Sam and Ralph a.k.a. Meyers and Clegg

Paul, how often do you jump off the couch when a story is broken? Does it happen a lot?
Paul Aitken: Yes. I think I do but I’m not fully aware of it. I do get excited. When you’re breaking story you’re looking to solve problems.

GC: If he gets up off the couch, you know you’ve got something.

PA: If someone suggests something that opens a path to solving a problem I do get excited. That’s part of the fun in the whole business of writing.

Paul, how did it end up that Graham and yourself were teamed for this episode?
PA: This was an episode that we thought Graham would be good for. I think it was because it was the action-adventure part of it that we thought he was well-suited for. He also knows the characters. Clegg was named after him, for God’s sake!

GC: This has to be said! Seasons ago, when I was on staff, we were coming up with an American spy character. We came up with different character traits. He’s wily, he’s covert. What do we call him? Paul said, ‘Clegg!’ [Laughs.] What was a joke in the story room then made it to script and I said, ‘Please guys, don’t.’ And they said, ‘Nope, it’s Clegg.’

The Bolograph. Image courtesy of Craig Grant

There were a couple of things that I fought for and Paul said, ‘Whatever.’ I’m so thankful and massive kudos to director Leslie Hope. She just nailed it. One thing I fought for and it was kept in was the final shot of the legendary great white moose alive on its own. I said, ‘We’ve got to have that’ and Paul said, ‘OK.’ In terms of Clegg using a crossbow, I didn’t want any muzzle flare coming from anything, so it’s creepy. And that partially came from my love of the film For Your Eyes Only, the James Bond film, where Melina uses it in the first act. The other thing is, and Paul helped me out greatly with this, is the bolometer [Editor’s note: The script refers to it as a bolograph.]. Paul and I were talking and trying to figure out how to get some Murdochian technology in. I sent Paul a link to Predator, the 1987 film with Arnold Schwarzenegger. I said, ‘I want Predator technology when you see heat registry.’ Paul came back and said, ‘Well there is something,’ and it could see up to 400 yards through the darkness. It couldn’t see heat registry but it could sense something. That’s the way the bolometer came in and it was so fun to work with. Craig and the visual effects people in post-production nailed it.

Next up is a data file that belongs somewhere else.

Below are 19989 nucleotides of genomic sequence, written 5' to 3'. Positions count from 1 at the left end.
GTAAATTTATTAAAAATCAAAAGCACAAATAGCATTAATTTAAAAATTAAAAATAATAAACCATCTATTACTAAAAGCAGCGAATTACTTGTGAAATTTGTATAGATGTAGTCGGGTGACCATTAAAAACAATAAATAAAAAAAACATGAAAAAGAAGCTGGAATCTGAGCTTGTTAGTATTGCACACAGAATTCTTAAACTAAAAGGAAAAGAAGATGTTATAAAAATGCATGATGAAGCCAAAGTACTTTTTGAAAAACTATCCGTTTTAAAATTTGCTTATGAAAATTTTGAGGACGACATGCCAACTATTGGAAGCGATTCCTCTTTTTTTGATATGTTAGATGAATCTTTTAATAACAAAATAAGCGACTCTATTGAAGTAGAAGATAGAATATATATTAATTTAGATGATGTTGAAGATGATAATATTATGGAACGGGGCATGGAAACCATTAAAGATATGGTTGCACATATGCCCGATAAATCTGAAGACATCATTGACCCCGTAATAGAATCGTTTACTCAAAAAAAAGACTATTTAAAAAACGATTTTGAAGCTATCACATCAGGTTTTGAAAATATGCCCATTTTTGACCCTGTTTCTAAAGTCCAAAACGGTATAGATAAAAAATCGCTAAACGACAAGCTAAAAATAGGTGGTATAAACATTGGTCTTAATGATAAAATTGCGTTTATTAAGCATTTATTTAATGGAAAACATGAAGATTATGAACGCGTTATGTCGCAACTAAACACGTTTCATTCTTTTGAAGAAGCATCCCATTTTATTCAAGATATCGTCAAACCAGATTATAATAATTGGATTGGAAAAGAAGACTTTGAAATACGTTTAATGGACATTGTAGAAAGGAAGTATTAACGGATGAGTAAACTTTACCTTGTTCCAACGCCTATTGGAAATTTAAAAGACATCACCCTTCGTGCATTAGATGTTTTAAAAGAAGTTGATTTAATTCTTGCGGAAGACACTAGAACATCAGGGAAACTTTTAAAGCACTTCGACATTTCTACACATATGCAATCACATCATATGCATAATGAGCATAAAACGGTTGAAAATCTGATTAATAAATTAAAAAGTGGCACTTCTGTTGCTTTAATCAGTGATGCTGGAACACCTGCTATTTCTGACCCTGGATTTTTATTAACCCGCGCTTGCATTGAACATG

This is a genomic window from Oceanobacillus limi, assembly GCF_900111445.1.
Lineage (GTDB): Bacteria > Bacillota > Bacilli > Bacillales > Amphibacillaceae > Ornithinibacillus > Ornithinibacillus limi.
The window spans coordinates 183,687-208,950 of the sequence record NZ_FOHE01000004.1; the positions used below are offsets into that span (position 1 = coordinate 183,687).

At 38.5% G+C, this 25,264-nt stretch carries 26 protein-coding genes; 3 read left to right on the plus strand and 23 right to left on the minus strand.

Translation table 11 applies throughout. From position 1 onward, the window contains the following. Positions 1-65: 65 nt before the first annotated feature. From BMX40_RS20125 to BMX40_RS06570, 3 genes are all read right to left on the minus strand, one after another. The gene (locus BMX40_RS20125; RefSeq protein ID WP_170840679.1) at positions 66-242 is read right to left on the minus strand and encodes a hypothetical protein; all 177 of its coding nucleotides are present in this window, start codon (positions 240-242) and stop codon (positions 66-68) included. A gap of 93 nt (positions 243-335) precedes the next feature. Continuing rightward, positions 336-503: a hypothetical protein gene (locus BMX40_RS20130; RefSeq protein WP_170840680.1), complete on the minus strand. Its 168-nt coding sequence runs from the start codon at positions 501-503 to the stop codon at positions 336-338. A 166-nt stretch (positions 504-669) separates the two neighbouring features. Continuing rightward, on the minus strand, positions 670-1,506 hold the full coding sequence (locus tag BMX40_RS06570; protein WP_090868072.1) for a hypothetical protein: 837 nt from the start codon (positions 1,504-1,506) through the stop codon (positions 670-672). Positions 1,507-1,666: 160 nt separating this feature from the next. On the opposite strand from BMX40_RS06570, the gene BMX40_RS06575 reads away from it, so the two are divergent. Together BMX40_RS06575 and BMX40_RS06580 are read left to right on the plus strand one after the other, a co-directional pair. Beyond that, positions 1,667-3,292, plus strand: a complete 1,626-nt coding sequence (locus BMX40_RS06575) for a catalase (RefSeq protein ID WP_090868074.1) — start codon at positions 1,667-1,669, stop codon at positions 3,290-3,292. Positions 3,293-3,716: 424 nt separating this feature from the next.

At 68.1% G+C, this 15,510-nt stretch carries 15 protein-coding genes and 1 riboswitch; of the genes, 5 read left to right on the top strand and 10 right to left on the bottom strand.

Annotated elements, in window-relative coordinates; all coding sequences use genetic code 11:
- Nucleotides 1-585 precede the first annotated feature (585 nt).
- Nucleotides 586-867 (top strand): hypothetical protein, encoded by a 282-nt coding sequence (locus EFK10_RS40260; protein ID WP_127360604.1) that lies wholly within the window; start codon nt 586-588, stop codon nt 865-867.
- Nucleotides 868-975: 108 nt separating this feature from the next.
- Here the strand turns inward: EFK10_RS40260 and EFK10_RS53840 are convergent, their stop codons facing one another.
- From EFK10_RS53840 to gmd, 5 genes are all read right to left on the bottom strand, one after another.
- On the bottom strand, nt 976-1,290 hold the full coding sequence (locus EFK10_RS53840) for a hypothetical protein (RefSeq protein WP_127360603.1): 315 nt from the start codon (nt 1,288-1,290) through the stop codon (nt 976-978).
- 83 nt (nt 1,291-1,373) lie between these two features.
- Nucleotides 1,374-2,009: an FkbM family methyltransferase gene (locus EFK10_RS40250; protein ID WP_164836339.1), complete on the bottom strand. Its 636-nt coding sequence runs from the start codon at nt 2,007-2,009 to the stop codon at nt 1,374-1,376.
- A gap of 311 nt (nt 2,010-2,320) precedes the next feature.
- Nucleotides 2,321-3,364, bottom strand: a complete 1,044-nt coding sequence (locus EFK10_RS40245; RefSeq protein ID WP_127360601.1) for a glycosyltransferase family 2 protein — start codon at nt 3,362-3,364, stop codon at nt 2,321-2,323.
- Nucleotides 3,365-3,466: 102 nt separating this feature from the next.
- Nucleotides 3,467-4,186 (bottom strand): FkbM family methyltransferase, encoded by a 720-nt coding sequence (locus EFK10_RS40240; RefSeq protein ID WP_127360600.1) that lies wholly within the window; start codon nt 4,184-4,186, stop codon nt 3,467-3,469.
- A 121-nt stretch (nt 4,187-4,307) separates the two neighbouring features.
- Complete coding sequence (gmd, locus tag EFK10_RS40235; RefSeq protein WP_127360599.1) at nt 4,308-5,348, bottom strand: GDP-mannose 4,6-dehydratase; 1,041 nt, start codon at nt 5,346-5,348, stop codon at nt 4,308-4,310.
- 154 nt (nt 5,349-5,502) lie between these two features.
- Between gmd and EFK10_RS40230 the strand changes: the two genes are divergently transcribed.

Paul, the relationship between Clegg and Meyers is an interesting one.
PA: I always thought the relationship was a working relationship, kind of like the sheepdog and the coyote, Frank and Ralph. One of them is charged with saving the sheep and the other is interested in killing the sheep. They respect each other and, deep down, some fondness for each other. But they exist to take each other down and we’ve done several incarnations where they try to do that quite directly. It’s a fun relationship and it’s fun to write for because of these inherent complexities. At the same time, we don’t take either character too seriously. As a writer, I am very fond of both of them.

Murdoch Mysteries returns with new episodes on Monday, Feb. 26, at 8 p.m. on CBC.